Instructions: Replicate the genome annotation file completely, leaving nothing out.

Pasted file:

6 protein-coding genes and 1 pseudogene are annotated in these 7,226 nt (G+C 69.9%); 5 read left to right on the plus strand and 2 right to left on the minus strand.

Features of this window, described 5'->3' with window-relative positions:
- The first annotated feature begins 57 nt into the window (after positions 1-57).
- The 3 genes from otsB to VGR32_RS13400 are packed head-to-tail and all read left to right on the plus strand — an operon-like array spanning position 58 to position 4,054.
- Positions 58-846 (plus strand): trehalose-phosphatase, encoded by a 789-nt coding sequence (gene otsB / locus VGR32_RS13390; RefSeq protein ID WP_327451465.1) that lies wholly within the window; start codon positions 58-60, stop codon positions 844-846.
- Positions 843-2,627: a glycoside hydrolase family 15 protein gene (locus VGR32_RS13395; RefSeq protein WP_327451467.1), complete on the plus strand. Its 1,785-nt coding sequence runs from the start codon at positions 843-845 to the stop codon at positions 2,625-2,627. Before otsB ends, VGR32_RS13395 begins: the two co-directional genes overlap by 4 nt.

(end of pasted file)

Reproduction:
6 protein-coding genes and 1 pseudogene are annotated in these 7,226 nt (G+C 69.9%); 5 read left to right on the plus strand and 2 right to left on the minus strand.

Features of this window, described 5'->3' with window-relative positions:
- The first annotated feature begins 57 nt into the window (after positions 1-57).
- The 3 genes from otsB to VGR32_RS13400 are packed head-to-tail and all read left to right on the plus strand — an operon-like array spanning position 58 to position 4,054.
- Positions 58-846 (plus strand): trehalose-phosphatase, encoded by a 789-nt coding sequence (gene otsB / locus VGR32_RS13390; RefSeq protein ID WP_327451465.1) that lies wholly within the window; start codon positions 58-60, stop codon positions 844-846.
- Positions 843-2,627: a glycoside hydrolase family 15 protein gene (locus VGR32_RS13395; RefSeq protein WP_327451467.1), complete on the plus strand. Its 1,785-nt coding sequence runs from the start codon at positions 843-845 to the stop codon at positions 2,625-2,627. Before otsB ends, VGR32_RS13395 begins: the two co-directional genes overlap by 4 nt.